In the recent past, (it is a matter of public record) we have had to resort to the courts to collect money from four entities. So as to save them more embarrassment than what we put them through getting paid, we won't give the names of the Sydney recording studio, Sydney radio station owner, Melbourne graphic artist and Internet entrepreneur. In the end, we got paid by all of them--more than the original amounts owed to us--and also recovered our legal costs--though we only used a lawyer as added muscle for only one half billable hour in one rather high amount case.
We filed all the cases except for one at our local Newtown court--a couple of blocks down the street. It takes about 15 minutes, is easy with the original invoice and copies of letters sent to collect, plus is actually a bit of fun--especially when you serve the summons yourself.
Following a simple letter of demand that gave the debtors their last chance to pay up (it's a standard letter--two of which I've appended at the end of this article; one a nice one, and one the nasty one that we put out), we then 'kick it up a notch' and apply the heat.
In NSW, it costs less than $100 to initiate a collection action and another $50 or so more to have the summons served by the Sheriff or process server if you don't want to make it personal. It can also be served by a courier or other representative and it generally shocks the shit out of the debtor and makes them think seriously about paying up. But most times, they'll pay once the get the faxed and registered mail letter of demand.
You must serve it at their registered office if a company. That's easy to find out--just go to the ASIC database, give their company name and you'll get basic info for which you can get a readout of their company details for $17 from Dun and Bradstreet in a matter of minutes. I'll give you an example.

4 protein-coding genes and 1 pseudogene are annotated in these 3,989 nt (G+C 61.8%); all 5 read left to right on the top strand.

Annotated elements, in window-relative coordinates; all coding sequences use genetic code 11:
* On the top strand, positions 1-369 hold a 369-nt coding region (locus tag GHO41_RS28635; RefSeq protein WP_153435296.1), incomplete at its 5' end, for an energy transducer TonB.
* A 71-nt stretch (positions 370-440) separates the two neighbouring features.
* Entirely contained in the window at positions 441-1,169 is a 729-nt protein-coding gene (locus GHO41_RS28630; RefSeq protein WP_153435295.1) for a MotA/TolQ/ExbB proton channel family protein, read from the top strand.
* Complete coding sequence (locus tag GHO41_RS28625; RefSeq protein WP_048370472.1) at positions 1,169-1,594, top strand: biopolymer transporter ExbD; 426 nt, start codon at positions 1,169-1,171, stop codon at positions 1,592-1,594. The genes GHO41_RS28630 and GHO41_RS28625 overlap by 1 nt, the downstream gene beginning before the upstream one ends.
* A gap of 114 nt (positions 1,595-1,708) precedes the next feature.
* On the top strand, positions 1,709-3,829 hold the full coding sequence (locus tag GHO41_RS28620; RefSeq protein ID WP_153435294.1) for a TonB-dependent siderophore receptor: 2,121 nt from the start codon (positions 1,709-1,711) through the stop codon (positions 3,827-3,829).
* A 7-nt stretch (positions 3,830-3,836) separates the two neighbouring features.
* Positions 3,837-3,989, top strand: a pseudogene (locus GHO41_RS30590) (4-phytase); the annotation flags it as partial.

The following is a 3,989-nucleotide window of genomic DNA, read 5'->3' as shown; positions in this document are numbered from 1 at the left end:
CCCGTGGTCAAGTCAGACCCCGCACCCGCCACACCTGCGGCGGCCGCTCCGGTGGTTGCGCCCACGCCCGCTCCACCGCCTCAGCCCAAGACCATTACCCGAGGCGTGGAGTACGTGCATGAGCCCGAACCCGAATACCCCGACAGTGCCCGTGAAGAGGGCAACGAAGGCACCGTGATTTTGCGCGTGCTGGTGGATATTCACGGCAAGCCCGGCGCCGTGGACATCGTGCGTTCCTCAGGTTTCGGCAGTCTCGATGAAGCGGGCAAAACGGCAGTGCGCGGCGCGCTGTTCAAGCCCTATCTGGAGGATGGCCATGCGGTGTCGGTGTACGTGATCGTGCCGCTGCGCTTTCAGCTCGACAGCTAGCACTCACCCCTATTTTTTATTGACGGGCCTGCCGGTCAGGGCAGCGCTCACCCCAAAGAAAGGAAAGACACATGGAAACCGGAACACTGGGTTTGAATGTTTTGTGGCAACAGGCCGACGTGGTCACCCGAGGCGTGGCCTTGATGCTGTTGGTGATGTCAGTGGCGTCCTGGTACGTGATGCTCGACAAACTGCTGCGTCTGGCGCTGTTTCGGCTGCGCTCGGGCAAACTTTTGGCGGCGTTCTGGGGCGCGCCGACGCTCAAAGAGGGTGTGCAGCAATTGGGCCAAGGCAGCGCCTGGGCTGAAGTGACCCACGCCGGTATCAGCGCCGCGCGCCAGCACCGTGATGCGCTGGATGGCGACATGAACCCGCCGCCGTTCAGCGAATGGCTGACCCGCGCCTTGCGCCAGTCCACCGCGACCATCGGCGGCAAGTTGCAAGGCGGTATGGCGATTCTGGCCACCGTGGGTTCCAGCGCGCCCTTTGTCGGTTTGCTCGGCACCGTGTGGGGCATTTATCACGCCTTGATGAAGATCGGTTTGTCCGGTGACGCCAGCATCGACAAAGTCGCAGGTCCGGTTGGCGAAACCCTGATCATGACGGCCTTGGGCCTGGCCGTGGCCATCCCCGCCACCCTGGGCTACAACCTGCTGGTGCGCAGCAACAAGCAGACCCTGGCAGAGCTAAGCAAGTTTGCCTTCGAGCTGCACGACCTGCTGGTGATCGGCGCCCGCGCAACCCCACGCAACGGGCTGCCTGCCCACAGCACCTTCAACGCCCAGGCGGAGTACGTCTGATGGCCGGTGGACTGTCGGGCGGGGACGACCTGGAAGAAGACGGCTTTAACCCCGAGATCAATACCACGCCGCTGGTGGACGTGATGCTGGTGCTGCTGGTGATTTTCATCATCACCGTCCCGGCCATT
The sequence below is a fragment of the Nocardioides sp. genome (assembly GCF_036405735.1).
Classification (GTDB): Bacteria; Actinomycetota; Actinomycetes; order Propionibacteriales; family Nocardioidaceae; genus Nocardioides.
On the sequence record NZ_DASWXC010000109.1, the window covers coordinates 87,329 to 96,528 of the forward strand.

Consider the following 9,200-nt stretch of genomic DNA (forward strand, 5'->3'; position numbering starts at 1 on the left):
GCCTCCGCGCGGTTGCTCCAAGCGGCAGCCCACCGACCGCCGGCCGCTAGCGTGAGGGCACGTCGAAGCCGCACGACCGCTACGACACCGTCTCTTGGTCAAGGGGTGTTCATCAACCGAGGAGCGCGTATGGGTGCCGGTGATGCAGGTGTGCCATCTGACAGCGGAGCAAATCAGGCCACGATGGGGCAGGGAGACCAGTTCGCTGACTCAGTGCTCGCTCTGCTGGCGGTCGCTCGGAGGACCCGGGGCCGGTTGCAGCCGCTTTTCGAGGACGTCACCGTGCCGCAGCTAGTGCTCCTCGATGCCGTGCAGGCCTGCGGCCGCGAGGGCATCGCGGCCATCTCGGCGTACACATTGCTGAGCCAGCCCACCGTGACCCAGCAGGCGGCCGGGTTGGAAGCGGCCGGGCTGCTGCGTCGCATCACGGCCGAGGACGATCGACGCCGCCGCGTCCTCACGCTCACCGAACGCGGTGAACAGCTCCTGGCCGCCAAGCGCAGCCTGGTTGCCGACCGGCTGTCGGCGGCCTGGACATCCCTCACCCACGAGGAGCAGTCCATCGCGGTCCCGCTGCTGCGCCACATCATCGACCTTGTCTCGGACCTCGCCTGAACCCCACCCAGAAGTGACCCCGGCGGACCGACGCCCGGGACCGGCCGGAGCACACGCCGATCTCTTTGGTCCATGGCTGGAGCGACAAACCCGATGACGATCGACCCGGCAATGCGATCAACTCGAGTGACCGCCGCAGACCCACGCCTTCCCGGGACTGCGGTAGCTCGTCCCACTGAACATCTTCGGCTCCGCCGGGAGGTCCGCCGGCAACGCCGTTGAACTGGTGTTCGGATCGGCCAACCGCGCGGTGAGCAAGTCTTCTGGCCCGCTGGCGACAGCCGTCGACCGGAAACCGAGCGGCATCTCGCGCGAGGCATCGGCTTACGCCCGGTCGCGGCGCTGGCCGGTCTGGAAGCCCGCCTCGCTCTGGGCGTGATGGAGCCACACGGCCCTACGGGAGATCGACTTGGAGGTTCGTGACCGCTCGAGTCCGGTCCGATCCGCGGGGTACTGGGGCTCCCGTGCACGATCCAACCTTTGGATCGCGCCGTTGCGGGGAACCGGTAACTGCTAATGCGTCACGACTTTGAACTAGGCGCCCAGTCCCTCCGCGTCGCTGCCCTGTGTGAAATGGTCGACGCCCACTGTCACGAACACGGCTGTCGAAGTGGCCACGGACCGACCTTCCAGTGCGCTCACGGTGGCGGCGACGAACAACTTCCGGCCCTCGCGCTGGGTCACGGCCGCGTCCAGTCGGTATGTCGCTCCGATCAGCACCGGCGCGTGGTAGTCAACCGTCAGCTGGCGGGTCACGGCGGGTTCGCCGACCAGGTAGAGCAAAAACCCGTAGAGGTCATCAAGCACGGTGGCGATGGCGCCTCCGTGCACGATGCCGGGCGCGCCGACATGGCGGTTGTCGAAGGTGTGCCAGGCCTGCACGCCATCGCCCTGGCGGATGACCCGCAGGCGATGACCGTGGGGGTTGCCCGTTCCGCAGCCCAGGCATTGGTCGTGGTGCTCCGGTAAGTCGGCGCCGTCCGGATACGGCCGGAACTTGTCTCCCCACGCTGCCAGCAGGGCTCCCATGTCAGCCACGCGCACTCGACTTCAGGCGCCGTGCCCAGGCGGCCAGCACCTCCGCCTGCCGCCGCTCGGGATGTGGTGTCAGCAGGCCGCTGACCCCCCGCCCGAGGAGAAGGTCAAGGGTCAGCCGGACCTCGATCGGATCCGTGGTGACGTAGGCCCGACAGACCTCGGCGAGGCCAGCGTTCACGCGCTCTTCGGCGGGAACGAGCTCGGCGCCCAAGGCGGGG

The most recent pet company (we'll call them GPO P/L) had a 1300 number and a PO Box in one suburb in Victoria. Doing a company search on ASIC before we were getting ready to write the writ info, we discovered their Registered Office was in a nearby suburb. Getting the full printout from D&B, we Googled the address of the Registered office and found an accountancy firm at that address. We called them and asked if they were the registered office for GPO and bingo! We had the right place to serve and name of the principal of the firm, who we told would be receiving the summons for his client. He of course immediately called them.
At the same time, we discovered the debtor's place of business and directors and company secretary which happened to be the principal's wife. Obtaining her name, we addressed the letter of demand to her at their home--which we had found out from Google maps was on a residential dead-end street. We made the letter Registered Mail, Return Receipt Requested so that we could see that they got it. It tends to scare the debtor to see you've tracked them down at their home, even though you are serving a summons on the Registered Office.